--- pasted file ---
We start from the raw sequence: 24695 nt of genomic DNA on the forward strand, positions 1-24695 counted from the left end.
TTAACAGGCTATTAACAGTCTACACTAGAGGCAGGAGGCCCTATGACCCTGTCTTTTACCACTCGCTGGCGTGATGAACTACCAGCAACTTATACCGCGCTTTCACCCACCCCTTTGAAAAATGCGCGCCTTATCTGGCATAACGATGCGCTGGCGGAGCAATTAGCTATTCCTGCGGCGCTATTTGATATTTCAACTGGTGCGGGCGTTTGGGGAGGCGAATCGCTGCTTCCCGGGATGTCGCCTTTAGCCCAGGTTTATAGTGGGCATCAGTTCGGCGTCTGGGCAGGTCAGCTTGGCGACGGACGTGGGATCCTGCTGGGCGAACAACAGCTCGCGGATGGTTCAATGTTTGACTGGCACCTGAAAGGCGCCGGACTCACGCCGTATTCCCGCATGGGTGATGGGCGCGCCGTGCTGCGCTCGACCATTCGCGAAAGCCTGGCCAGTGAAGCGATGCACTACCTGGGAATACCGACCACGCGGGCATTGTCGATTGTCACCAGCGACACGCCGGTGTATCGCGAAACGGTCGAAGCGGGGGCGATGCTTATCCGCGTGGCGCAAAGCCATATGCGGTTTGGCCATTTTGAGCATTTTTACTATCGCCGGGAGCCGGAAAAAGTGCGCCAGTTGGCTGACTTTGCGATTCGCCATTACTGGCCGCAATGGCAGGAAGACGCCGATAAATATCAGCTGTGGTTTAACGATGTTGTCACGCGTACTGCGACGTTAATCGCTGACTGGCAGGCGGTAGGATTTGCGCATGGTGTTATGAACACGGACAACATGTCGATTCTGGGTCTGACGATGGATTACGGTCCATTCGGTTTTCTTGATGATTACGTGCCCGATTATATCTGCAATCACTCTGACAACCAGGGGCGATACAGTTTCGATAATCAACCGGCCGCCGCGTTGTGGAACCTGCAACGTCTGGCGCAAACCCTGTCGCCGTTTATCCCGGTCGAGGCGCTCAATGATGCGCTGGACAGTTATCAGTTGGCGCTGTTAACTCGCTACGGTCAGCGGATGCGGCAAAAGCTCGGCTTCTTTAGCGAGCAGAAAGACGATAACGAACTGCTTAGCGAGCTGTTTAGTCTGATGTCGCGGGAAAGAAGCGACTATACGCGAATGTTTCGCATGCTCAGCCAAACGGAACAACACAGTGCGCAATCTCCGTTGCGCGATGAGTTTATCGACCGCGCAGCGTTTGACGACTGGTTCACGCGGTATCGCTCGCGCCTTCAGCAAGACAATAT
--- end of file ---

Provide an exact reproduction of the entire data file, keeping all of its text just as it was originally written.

We start from the raw sequence: 24695 nt of genomic DNA on the forward strand, positions 1-24695 counted from the left end.
TTAACAGGCTATTAACAGTCTACACTAGAGGCAGGAGGCCCTATGACCCTGTCTTTTACCACTCGCTGGCGTGATGAACTACCAGCAACTTATACCGCGCTTTCACCCACCCCTTTGAAAAATGCGCGCCTTATCTGGCATAACGATGCGCTGGCGGAGCAATTAGCTATTCCTGCGGCGCTATTTGATATTTCAACTGGTGCGGGCGTTTGGGGAGGCGAATCGCTGCTTCCCGGGATGTCGCCTTTAGCCCAGGTTTATAGTGGGCATCAGTTCGGCGTCTGGGCAGGTCAGCTTGGCGACGGACGTGGGATCCTGCTGGGCGAACAACAGCTCGCGGATGGTTCAATGTTTGACTGGCACCTGAAAGGCGCCGGACTCACGCCGTATTCCCGCATGGGTGATGGGCGCGCCGTGCTGCGCTCGACCATTCGCGAAAGCCTGGCCAGTGAAGCGATGCACTACCTGGGAATACCGACCACGCGGGCATTGTCGATTGTCACCAGCGACACGCCGGTGTATCGCGAAACGGTCGAAGCGGGGGCGATGCTTATCCGCGTGGCGCAAAGCCATATGCGGTTTGGCCATTTTGAGCATTTTTACTATCGCCGGGAGCCGGAAAAAGTGCGCCAGTTGGCTGACTTTGCGATTCGCCATTACTGGCCGCAATGGCAGGAAGACGCCGATAAATATCAGCTGTGGTTTAACGATGTTGTCACGCGTACTGCGACGTTAATCGCTGACTGGCAGGCGGTAGGATTTGCGCATGGTGTTATGAACACGGACAACATGTCGATTCTGGGTCTGACGATGGATTACGGTCCATTCGGTTTTCTTGATGATTACGTGCCCGATTATATCTGCAATCACTCTGACAACCAGGGGCGATACAGTTTCGATAATCAACCGGCCGCCGCGTTGTGGAACCTGCAACGTCTGGCGCAAACCCTGTCGCCGTTTATCCCGGTCGAGGCGCTCAATGATGCGCTGGACAGTTATCAGTTGGCGCTGTTAACTCGCTACGGTCAGCGGATGCGGCAAAAGCTCGGCTTCTTTAGCGAGCAGAAAGACGATAACGAACTGCTTAGCGAGCTGTTTAGTCTGATGTCGCGGGAAAGAAGCGACTATACGCGAATGTTTCGCATGCTCAGCCAAACGGAACAACACAGTGCGCAATCTCCGTTGCGCGATGAGTTTATCGACCGCGCAGCGTTTGACGACTGGTTCACGCGGTATCGCTCGCGCCTTCAGCAAGACAATAT